Just when I thought the folks at MyTopo couldn’t do any more to win me over, they did just that. These are the people who won my heart years ago when they took all the USGS topographical maps and put them into a single, seamless database. But they didn’t stop there. They gave everybody with a computer and an internet connection the ability to order custom-made maps, and they put ‘em on waterproof, tear-proof paper.
Over the next several years, they added more features. You can get maps that have hunt area boundaries. You can overlay topo data on aerial photos. You can get a single map that has all the data that would normally be on eight or ten USGS maps. And it’s all affordable, too. Even more so now. Those USGS quads used to be four bucks, but now they’re eight. MyTopo maps, customized to your specifications and printed on that durable paper, start at ten bucks.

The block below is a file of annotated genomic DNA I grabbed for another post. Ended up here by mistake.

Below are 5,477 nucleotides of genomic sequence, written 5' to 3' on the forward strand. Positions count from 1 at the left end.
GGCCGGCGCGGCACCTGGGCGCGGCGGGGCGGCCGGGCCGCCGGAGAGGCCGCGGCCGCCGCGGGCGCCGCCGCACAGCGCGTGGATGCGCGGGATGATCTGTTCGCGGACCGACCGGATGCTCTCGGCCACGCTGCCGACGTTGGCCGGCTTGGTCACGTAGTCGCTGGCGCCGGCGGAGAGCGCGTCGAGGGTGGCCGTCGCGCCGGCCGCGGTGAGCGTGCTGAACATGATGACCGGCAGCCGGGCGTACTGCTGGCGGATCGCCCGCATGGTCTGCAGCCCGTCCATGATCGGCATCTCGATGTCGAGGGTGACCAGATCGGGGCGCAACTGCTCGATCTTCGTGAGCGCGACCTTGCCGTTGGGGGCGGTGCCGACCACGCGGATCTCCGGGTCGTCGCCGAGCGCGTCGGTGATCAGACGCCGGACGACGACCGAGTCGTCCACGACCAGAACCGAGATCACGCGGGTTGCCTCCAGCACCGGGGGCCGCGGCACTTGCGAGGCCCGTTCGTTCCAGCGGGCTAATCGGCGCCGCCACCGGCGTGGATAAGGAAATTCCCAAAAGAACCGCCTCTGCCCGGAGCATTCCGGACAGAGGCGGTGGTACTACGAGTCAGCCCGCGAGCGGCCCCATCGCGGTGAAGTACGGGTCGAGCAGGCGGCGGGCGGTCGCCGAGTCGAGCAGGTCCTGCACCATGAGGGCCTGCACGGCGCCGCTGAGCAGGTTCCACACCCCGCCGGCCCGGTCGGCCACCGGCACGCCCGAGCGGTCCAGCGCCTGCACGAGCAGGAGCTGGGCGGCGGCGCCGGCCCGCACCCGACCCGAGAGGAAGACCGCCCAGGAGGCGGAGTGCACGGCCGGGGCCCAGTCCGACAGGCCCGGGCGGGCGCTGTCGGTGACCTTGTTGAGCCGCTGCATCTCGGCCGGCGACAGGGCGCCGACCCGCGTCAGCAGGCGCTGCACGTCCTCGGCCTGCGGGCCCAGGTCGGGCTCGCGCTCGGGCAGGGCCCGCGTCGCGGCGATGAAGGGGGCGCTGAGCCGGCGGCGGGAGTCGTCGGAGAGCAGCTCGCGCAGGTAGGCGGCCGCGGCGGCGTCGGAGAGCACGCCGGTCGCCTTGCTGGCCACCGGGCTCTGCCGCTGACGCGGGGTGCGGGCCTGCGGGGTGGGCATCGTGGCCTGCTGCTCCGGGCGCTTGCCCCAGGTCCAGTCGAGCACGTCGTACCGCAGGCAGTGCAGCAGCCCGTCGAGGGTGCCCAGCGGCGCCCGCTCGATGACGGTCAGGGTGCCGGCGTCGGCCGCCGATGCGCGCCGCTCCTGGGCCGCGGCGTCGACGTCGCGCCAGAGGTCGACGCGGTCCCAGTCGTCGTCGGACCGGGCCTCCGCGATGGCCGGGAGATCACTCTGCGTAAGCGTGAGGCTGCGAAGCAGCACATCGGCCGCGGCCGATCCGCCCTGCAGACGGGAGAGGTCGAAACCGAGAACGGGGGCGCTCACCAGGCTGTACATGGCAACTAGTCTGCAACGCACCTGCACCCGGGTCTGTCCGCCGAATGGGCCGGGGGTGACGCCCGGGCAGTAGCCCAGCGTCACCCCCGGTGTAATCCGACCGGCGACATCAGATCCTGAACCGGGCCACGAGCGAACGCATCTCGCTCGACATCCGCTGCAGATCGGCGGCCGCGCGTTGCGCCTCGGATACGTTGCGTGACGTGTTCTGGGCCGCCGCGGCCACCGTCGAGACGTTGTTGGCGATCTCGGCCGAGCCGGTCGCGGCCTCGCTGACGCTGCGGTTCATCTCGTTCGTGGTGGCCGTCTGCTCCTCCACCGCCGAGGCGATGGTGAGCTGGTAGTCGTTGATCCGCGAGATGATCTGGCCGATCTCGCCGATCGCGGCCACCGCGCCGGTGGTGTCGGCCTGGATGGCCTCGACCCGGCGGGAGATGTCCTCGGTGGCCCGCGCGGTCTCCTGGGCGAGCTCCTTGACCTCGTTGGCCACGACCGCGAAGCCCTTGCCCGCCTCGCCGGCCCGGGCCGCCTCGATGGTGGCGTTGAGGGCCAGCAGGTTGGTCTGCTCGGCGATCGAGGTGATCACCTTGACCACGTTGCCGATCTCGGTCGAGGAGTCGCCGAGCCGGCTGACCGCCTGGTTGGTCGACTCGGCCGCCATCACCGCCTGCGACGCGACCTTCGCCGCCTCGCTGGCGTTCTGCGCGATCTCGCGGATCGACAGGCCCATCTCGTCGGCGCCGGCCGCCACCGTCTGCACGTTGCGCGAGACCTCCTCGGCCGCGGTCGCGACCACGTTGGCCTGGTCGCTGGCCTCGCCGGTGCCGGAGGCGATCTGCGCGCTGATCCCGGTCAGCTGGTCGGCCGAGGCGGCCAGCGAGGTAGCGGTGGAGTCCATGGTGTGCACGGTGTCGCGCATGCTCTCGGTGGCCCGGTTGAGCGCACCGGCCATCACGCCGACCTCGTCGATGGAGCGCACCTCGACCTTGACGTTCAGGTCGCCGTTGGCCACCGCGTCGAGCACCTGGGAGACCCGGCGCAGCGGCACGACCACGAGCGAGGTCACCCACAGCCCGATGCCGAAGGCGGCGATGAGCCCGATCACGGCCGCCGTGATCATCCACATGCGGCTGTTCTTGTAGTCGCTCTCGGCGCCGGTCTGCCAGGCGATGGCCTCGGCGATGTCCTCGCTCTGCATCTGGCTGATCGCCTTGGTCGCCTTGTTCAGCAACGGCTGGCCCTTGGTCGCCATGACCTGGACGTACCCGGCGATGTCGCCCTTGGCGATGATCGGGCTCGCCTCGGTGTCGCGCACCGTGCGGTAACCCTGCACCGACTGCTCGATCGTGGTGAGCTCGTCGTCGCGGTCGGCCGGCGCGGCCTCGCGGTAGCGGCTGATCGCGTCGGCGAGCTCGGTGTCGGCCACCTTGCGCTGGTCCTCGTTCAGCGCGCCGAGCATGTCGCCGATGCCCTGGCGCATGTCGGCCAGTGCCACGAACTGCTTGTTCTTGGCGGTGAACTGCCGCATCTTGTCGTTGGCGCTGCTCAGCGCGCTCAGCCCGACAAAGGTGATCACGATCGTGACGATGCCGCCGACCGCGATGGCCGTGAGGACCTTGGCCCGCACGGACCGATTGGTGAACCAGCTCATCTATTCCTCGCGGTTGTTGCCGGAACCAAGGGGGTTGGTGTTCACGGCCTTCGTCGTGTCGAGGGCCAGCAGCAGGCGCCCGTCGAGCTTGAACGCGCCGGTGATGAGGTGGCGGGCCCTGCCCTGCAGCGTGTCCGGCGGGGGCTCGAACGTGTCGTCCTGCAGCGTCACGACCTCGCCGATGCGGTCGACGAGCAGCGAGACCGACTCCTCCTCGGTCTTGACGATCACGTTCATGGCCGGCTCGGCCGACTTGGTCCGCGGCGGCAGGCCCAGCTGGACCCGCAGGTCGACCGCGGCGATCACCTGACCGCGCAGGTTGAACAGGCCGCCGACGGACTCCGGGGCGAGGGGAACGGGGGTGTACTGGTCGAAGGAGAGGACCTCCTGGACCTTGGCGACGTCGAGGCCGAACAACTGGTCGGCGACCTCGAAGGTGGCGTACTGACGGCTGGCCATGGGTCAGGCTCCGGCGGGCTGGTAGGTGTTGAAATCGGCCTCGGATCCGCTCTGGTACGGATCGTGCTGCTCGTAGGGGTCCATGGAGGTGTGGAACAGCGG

But they didn’t stop there. MyTopo recently bought Terrain Navigator, a computer mapping program. And they made it better. I’ve been fiddling with the copy I bought a week ago, and I haven’t even scratched the surface of the features it’ll do. The program links to Google Earth, and I’ve been spending all my time checking that out.
The new Terrain Navigator comes in two versions for each state in the U.S. There’s the basic version, which is plenty for just about anyone. It does all the mapping, printing up to 11 by 17 inches, and data transfer to and from GPS units, and it’s ninety-nine dollars for each state. The pro version adds the Google Earth interface, large-format map printing, and GIS and CAD export features that search and rescue groups would use. That version’s three hundred dollars per state.
Terrain Navigator is great for any avid outdoor explorer. A warning, though: you won’t want to turn it off, unless it’s to go collect more tracks and waypoints to download back into the program.